Know your stuff

Talking Numbers…


On any given night, over  116,000 people will be homeless in Australia. That is a 14% increase over the last 5 years.


Australians are assisted by homelessness services each year, but an additional 154,000 requests are turned away

How many?

Despite popular belief, children are one of the largest groups of Australians experiencing homelessness.

In fact, children under the age of 18 make up 23% of people experiencing homelessness (over 25,000 people).

But why?

30% of children who are experiencing homelessness have left home due to family or domestic violence.

Children are almost always in a family group, most likely with a single mother.


Where are they?

44% of the homeless population (51,088 people) end up in severely overcrowded dwellings (e.g. 14 people living in a three bedroom home).

Over a quarter of this number are under the age of 19.

But what is homelessness?

Homelessness in Australia is often referred to as a three layered situation.

Primary homelessness is the term applied to those without conventional accommodation – this could mean sleeping rough or living in a car.

Secondary homelessness is when people move frequently from one place to another, such as with couch-surfing or staying in a refuge.

Tertiary homelessness is when people have accommodation but it is considered unstable, such as living in a caravan park or rooming house.

When my Mum and Dad broke up things were hard.

Mum and I fought alot, so I went to stay with Dad. It wasn’t long until Dad and I started fighting too. They gave me the choice of behaving or leaving. So I left.

I stayed at my friends houses, moving constantly. Every morning I would wake up not knowing where I’d sleep that night. Eventually, I lost contact with my friends. I was all alone.

It was hard to go to school. I never had the right books, my stuff was everywhere. Each day felt like a fight for survival. One day, someone told me about this homelessness service that helped teenagers, like me.

They gave me somewhere safe to sleep. For the first time I wasn’t scared that I would have to sleep on the street that night. They helped me get back to school and catch up on what I’d missed. Mum and I talk now, things are getting better.

I’m in year 12 this year and next year I want to go to uni to study social work – so I can help teenagers like me.

Briana, 17
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The impact of homelessness

Homelessness doesn’t discriminate. Men and women, elderly and children, employed and unemployed, families and individuals can all find themselves experiencing homelessness. Someone you know could be homeless.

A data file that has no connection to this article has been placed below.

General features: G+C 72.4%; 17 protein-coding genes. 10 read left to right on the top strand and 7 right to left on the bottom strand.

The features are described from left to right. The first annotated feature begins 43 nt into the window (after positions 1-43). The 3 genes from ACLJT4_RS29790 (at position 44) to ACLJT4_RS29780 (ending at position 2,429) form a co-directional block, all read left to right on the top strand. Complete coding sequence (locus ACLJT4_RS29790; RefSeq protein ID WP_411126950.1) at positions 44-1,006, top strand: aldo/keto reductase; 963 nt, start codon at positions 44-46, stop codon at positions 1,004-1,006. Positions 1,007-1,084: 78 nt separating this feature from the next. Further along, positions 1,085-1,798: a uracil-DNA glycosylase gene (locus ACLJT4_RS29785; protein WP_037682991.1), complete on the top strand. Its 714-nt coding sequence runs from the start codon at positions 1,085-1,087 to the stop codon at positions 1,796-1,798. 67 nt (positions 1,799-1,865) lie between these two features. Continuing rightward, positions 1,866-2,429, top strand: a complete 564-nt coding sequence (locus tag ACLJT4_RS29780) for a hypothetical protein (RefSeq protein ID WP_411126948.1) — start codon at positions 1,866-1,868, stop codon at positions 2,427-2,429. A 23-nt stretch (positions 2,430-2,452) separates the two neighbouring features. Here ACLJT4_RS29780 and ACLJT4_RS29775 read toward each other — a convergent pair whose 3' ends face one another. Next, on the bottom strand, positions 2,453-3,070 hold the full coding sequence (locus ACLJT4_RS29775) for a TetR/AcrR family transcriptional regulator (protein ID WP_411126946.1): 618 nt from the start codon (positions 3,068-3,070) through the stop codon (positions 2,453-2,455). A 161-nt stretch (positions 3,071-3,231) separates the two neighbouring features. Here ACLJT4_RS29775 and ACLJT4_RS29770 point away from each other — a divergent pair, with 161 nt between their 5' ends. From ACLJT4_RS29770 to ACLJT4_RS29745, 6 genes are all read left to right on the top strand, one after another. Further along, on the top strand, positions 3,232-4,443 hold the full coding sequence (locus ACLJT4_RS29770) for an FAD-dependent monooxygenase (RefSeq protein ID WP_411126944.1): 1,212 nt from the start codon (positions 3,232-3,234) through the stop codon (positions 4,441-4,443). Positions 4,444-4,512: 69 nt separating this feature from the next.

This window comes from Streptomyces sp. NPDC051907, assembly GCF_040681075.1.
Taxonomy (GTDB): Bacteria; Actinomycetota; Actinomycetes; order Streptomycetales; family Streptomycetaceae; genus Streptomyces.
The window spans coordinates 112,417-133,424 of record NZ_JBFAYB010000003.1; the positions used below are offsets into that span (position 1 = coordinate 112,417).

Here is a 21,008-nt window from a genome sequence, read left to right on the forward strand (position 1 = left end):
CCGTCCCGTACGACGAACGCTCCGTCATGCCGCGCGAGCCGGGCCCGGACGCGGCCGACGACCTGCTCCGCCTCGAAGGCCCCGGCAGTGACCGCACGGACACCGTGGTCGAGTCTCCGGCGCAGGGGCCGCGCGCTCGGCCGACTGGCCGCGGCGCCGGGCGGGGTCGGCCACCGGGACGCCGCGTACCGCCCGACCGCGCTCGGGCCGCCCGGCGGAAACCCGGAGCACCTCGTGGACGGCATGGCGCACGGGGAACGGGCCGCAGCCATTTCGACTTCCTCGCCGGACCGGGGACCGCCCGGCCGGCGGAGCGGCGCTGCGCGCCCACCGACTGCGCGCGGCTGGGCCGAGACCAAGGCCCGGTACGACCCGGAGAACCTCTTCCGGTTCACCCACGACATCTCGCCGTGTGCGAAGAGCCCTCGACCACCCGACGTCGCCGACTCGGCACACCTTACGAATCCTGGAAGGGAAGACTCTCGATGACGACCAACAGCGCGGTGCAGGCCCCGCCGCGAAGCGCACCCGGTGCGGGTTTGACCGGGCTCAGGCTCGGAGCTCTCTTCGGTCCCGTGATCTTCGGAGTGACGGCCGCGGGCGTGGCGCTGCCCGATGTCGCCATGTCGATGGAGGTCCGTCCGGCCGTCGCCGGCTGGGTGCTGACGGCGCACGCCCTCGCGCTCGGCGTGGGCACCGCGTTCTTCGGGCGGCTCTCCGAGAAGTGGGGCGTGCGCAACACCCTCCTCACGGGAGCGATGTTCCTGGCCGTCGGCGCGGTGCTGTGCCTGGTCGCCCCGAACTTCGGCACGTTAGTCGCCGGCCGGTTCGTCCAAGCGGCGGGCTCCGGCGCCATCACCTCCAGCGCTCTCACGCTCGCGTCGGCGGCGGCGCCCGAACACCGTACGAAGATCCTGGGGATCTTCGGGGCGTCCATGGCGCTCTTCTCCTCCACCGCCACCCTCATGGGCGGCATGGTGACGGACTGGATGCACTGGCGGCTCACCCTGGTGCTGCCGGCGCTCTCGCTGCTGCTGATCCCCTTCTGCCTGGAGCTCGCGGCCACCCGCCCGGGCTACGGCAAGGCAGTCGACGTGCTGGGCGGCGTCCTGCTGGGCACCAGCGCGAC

For a child, homelessness means missing out on many of the things that other kids take for granted (for example having the opportunity to have a friend over to your house after school is impossible if you don’t have one). Although many children experiencing homelessness still go to school, homelessness may mean missing out on school excursions and new uniforms. It can become increasingly difficult to stay engaged in education.

Homelessness also increases the likelihood of physical and mental illness and disconnects children from their family and community.

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Mum and Dad fought a lot.

One night, it was really bad, the police came. Mum woke me up and we left and stayed in a hotel that night.

Mum and Dad broke up. Mum and I moved house. I had to change schools. I had to leave my dog.

We didn’t have enough money to buy school uniforms, or go on any excursions.

Mum was sad. That made me sad.

We had to move out of our house and moved into a homelessness shelter.

They helped buy school uniforms, and new books and pencils. They helped us buy a desk so I could do my homework.

They even helped Mum find a job. Now we have our own house.
Mum is happy. That makes me happy.

Ethan, 9

I want to help, what can I do?

By signing up for Hangout for the Homeless and spreading the word, you are becoming a changemaker.

You are becoming part of the solution.

You are making a difference.

The above information was sourced from Homelessness Australia and the Australian Bureau of Statistics, 2016 Census